Because I already have a conceptual starting point for this campaign I used it to bring together some visual inspiration on the theme of the solar system and space.
There was a surplus of material and a definite direction has already presented its self.
I also thought about the 'watch words' for this project and came up with the following.
-scale (something big is happening)
There is a very definite aesthetic to the 1960s or rather 'space age' design which I think could be lightly used. They have this excitement and optimism to them that is exactly what I want to evoke with the designs that i create for the elections campaign. Although I don't want to create a complete copy or pastiche of this era and design style I do want to lightly reference this style. To do so in a well informed and effective way I thought it would be useful to analyse a few samples I have collected.
These are in fact stamp designs from Poland used during the 60s to celebrate the different satellites that were just being launched and activated at the time. They are made of two visuals, one an illustration of the satellite its self and then an illustration of its orbital path. What really strikes me about these is the use of space. The way some of the flight paths work their way off the corner of the stamp when part of it is not needed. This creates a definite hierarchy of information leading the eye around the design with the swoops of the orbital paths.
Another instantly apparent thing is the way the colours vary so much but because they have a similar tonal value and the line weight and typography used remains constant the designs clearly relate to one another and continuity is easily maintained.
I am uncertain whether this intentional or not but the solid colour in the background of the stamps has little imperfections and dots which look a lot like the stars in the night sky. Risograph printing can sometimes create a similar effect, I might research this method of printing because Footprint printers in Leeds could be a viable cost effective option for this project and achieve this look without artifice.
Although this poster design is not from the era in question I thought it was worth looking at in greater detail because it draws inspiration from the 60s and creates a condensed and concentrated pastiche of the stylistic qualities of the era.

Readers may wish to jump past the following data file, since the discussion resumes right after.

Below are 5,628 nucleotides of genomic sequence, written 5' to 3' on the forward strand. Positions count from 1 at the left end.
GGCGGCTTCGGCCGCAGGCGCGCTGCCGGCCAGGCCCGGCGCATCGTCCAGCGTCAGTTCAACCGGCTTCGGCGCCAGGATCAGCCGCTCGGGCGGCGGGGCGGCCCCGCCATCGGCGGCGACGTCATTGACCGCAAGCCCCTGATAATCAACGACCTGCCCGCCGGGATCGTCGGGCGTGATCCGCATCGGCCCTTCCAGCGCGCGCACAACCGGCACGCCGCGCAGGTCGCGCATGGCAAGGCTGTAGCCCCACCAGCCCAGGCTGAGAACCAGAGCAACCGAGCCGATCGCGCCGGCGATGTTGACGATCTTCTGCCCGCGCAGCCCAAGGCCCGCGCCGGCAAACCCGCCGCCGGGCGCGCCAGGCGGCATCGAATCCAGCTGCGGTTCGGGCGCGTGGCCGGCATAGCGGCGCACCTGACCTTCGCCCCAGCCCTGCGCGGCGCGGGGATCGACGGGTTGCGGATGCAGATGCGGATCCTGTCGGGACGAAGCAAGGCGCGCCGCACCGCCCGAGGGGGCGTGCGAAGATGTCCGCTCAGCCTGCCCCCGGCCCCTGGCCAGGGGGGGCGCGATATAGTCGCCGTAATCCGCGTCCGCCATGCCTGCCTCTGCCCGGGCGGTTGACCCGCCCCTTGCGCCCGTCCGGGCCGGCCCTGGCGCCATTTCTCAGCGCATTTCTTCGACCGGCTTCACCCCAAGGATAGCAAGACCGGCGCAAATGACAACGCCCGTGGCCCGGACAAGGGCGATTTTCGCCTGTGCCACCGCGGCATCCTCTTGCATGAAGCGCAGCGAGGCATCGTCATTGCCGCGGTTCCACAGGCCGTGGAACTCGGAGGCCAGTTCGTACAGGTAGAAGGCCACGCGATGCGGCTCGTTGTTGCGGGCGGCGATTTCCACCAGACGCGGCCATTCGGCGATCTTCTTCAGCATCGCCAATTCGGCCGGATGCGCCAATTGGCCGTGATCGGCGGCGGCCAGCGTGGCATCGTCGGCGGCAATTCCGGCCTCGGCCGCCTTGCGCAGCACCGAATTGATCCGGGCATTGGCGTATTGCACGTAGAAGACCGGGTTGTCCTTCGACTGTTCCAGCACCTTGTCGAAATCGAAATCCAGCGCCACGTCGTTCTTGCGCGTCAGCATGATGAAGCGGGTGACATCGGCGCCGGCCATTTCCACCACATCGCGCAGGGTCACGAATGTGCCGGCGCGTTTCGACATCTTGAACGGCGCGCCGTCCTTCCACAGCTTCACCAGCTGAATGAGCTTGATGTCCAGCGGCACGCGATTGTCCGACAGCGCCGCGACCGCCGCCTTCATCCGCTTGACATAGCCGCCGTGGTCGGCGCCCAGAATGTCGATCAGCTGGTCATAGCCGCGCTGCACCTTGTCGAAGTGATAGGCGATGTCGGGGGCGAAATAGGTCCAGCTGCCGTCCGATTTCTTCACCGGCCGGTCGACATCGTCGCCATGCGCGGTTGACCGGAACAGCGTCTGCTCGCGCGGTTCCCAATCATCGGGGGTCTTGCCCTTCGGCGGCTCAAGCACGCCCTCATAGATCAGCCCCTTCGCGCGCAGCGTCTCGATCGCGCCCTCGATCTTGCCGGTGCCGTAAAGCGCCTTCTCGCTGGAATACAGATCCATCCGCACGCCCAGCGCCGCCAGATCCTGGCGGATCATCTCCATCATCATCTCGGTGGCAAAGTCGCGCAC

The use of bright contrasting colours that have similar tonal values combined with block shapes and cartoonish images is the epitome of this era of design. I need to be wary of creating a straight up pastiche of this era by only picking and choosing the aesthetic tools that I will use.
This is another example of imperfect print which works to its advantage, creating the accidental, or intended effect of a night sky. The limited colours help create a definite focus to the design and information hierarchy, with the sun's gaze pulling the eye to the rocket. Again there is the theme of the design being cut off by the edge of the stamp. This pulls the colour of the paper into a more obviously active role because of the way it actively enters the design through the suns rays. This use of stock as an active colour is something that I will need to utilise for the budgets sake, but it also is a great way to reference the space age design style.
This poster again 'activates' the stock as a colour in the design, rather than just a background. This is done by creating aspects of the design in the colour of the stock which meet the edge of the page, like the stripe across the centre of the design. This also creates a sense of scale and importance by suggesting that this all goes beyond what is show, beyond what can be imagined in the same way this it goes beyond the edges of the page.
This time the star patterns are completely intentional and are done in a very beautiful and natural fashion with no sense of symmetry or repetition.
The tall format of the design is used to do something a lot of the design from this era does; to create a sense of upward movement and therefore positivity and excitement, as is then repeated by the rocket on the left hand side.